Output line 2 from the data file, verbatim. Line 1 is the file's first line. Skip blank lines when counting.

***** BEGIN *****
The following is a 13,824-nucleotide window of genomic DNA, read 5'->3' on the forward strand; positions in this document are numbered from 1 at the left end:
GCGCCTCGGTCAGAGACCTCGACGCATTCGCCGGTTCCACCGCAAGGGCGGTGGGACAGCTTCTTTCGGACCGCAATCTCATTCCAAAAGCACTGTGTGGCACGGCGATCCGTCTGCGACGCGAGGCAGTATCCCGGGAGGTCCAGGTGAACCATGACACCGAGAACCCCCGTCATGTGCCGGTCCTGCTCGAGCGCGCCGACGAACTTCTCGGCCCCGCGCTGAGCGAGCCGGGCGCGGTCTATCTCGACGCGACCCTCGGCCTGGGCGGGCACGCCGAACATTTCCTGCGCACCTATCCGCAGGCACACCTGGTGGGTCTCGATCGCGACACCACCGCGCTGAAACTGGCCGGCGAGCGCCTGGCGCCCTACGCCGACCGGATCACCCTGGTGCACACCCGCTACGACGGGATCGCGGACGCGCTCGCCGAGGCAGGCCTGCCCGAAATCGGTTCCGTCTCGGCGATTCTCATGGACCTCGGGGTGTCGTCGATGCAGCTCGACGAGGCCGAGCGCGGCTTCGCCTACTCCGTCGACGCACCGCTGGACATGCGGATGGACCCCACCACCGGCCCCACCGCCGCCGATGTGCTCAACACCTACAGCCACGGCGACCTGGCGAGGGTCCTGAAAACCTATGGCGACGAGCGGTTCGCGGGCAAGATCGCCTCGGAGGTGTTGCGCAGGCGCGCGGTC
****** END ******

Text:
GCGCCTCGGTCAGAGACCTCGACGCATTCGCCGGTTCCACCGCAAGGGCGGTGGGACAGCTTCTTTCGGACCGCAATCTCATTCCAAAAGCACTGTGTGGCACGGCGATCCGTCTGCGACGCGAGGCAGTATCCCGGGAGGTCCAGGTGAACCATGACACCGAGAACCCCCGTCATGTGCCGGTCCTGCTCGAGCGCGCCGACGAACTTCTCGGCCCCGCGCTGAGCGAGCCGGGCGCGGTCTATCTCGACGCGACCCTCGGCCTGGGCGGGCACGCCGAACATTTCCTGCGCACCTATCCGCAGGCACACCTGGTGGGTCTCGATCGCGACACCACCGCGCTGAAACTGGCCGGCGAGCGCCTGGCGCCCTACGCCGACCGGATCACCCTGGTGCACACCCGCTACGACGGGATCGCGGACGCGCTCGCCGAGGCAGGCCTGCCCGAAATCGGTTCCGTCTCGGCGATTCTCATGGACCTCGGGGTGTCGTCGATGCAGCTCGACGAGGCCGAGCGCGGCTTCGCCTACTCCGTCGACGCACCGCTGGACATGCGGATGGACCCCACCACCGGCCCCACCGCCGCCGATGTGCTCAACACCTACAGCCACGGCGACCTGGCGAGGGTCCTGAAAACCTATGGCGACGAGCGGTTCGCGGGCAAGATCGCCTCGGAGGTGTTGCGCAGGCGCGCGGTC